If you have an allergic child, please take this to heart.  If I had left the Dr’s office before the 20 minutes, or without checking his arms.  We’d be in the hospital right now.  The “mild” anaphylactic shock he was experiencing would have turned not so mild pretty quickly.  Anaphylactic shock kills.  And this could have just as easily been a food reaction.  I could have brushed off the itchiness, or the one or two hives, as him being an allergic child.

Here’s my mantra.  You are your child’s only advocate, if you don’t look after them no one will.  If you have an allergic child it is your duty to be hyper vigilant.  Don’t think it can’t happen to you.  I thought that. I was wrong. And always, ALWAYS, carry your epi-pens and benadryl WHEREVER you go!

10 thoughts on “Would you know a serious allergic reaction or anaphylactic shock if you saw it?

  1. Oh, how very scary, but I’m so glad you shared! I’ve seen a few times where people have had reactions that have initially been overlooked. My husband even saved a girl’s life once because he noticed a reaction that everyone else missed and insisted on driving her to the hospital (with her parents, of course) because she was definitely NOT ok (and I was so unbelievably proud of him for doing so!).

    I have been around food allergies, I have been around seasonal allergies and bug allergies – I’ve seen them go from mildly bad to so much worse in a hurry. They aren’t always obvious…unless you know what to look for. This post may be life saving, so again – thank you for sharing it! (I found it through Allergy Free Wednesdays.)

    • Thanks you for commenting! I really believe this post could be life saving too. It’s funny, how I am so nonchalant about hives, because when I see them I know what to do. That I can handle, but it’s those insidious little sneaky symptoms we have to keep our eyes out for!

      • I know what you mean. My oldest has a exaggerated swelling issue when it comes to bug bites. A few times he’s been bitten on or near the neck and had some trouble breathing/swallowing. I was able to not panic (he wasn’t even diagnosed at the time, so no epi-pen), get the meds in him he needed and keep an eye on him. Thankfully, they worked, but I knew to take him to the hospital if things didn’t improve in a hurry. We have an epi-pen for him now which we’ve not had to use, and we now have new procedures if he gets bitten which we have had to use. It’s wild how your mind can go to total calm when you have to stay focused for your kids, even though you want to totally freak out. I don’t know if everyone is like that, but I know that’s how it is for me. And, you’re right – you can’t ignore the “small” things. If something seems out of place or off, it probably is so pay attention!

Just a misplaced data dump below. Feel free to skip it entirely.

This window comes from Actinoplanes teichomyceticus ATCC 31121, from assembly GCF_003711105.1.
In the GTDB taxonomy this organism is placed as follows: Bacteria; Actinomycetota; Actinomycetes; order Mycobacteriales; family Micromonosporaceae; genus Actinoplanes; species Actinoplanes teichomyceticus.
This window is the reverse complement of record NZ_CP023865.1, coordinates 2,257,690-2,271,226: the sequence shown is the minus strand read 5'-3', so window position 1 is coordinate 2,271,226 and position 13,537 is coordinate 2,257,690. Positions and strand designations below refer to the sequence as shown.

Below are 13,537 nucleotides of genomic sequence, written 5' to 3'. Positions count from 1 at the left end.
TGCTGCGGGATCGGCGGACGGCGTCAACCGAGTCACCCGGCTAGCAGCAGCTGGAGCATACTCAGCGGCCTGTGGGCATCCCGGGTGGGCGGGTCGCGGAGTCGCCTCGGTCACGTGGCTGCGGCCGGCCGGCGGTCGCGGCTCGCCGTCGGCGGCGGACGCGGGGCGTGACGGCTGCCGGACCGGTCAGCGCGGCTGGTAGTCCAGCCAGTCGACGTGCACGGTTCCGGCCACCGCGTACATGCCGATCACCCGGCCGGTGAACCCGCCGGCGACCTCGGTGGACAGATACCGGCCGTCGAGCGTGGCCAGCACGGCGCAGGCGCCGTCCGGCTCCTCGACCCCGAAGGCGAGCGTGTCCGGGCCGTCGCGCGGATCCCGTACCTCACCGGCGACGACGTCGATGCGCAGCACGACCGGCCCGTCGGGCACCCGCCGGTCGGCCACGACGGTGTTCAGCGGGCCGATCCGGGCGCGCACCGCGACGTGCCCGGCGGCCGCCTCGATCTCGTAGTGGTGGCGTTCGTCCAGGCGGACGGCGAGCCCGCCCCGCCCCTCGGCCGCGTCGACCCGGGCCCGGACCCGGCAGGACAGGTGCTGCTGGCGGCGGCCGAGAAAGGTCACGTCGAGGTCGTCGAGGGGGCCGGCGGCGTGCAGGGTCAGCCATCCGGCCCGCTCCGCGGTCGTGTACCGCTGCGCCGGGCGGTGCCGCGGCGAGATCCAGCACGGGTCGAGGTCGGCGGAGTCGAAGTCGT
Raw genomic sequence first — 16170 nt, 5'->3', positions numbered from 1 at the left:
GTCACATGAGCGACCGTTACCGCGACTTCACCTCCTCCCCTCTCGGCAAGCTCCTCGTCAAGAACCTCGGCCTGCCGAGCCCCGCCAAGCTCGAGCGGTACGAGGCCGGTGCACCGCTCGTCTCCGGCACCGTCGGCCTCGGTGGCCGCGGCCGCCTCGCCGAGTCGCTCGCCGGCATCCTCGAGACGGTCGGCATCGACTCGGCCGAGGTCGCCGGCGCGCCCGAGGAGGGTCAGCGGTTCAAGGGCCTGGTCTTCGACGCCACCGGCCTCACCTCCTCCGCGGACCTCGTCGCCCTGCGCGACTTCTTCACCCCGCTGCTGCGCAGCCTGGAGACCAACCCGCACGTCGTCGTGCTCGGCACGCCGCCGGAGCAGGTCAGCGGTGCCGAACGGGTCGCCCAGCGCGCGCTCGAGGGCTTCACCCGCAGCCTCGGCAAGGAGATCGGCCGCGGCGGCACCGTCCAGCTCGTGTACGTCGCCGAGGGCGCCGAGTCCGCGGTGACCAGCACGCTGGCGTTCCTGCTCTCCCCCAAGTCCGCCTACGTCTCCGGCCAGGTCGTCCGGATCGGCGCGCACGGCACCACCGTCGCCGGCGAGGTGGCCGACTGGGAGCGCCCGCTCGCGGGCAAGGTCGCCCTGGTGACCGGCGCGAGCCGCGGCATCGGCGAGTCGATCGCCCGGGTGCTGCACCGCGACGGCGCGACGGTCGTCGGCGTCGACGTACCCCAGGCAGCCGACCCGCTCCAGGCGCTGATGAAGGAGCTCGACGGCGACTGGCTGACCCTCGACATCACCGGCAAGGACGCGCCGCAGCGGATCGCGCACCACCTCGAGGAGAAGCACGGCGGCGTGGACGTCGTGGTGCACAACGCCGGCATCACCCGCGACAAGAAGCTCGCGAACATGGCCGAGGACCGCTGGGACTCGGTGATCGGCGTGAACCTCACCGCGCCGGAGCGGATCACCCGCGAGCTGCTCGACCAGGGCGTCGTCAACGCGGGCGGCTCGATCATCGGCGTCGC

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  4. I am adult with a life threatening allergy to grass. Two years of allergy shots and all was great. Third year I had severe allergic reaction to my shot (911 called by the Doctor) Shots were cancelled for that year and the Specialist wanted to try the next year. At that point I could still mow the lawn and weed the garden without issues. The next season we tried the shots again and sure enough, allergic reaction (epipen needed). As a result I became hyper sensitive to freshly mowed grass. Saw the “specialist” again and he did a scratch test again. I started to react to the test and he brushed it off and said no I wasn’t. My arm was so swollen and itchy, hives on my chest and face, trouble breathing etc. and he refused to acknowledge my reaction (inhaler and liquid benedryll got it under control). Needless to say no more shots for me and my life will never be the same. This new wonder pill they are all talking about to replace the shots has me very concerned as you take it at home and there is no one to observe you and who will help you if you have a reaction??? I am currently looking for others who have had a similar reaction and now live with a life threatening allergy to grass and how they deal with it. P.S. I always carry 2 epipens, inhaler and liquid benedryll and take Aerius every day and still have reactions.

  5. Thank you for this. We started our allergy shot treatments in March, and 2 days ago we had our first negative reaction (small hives). I wanted to see what “could” happen when I found your page. Thank you for writing this – now I know I’m being the right amount of cautious.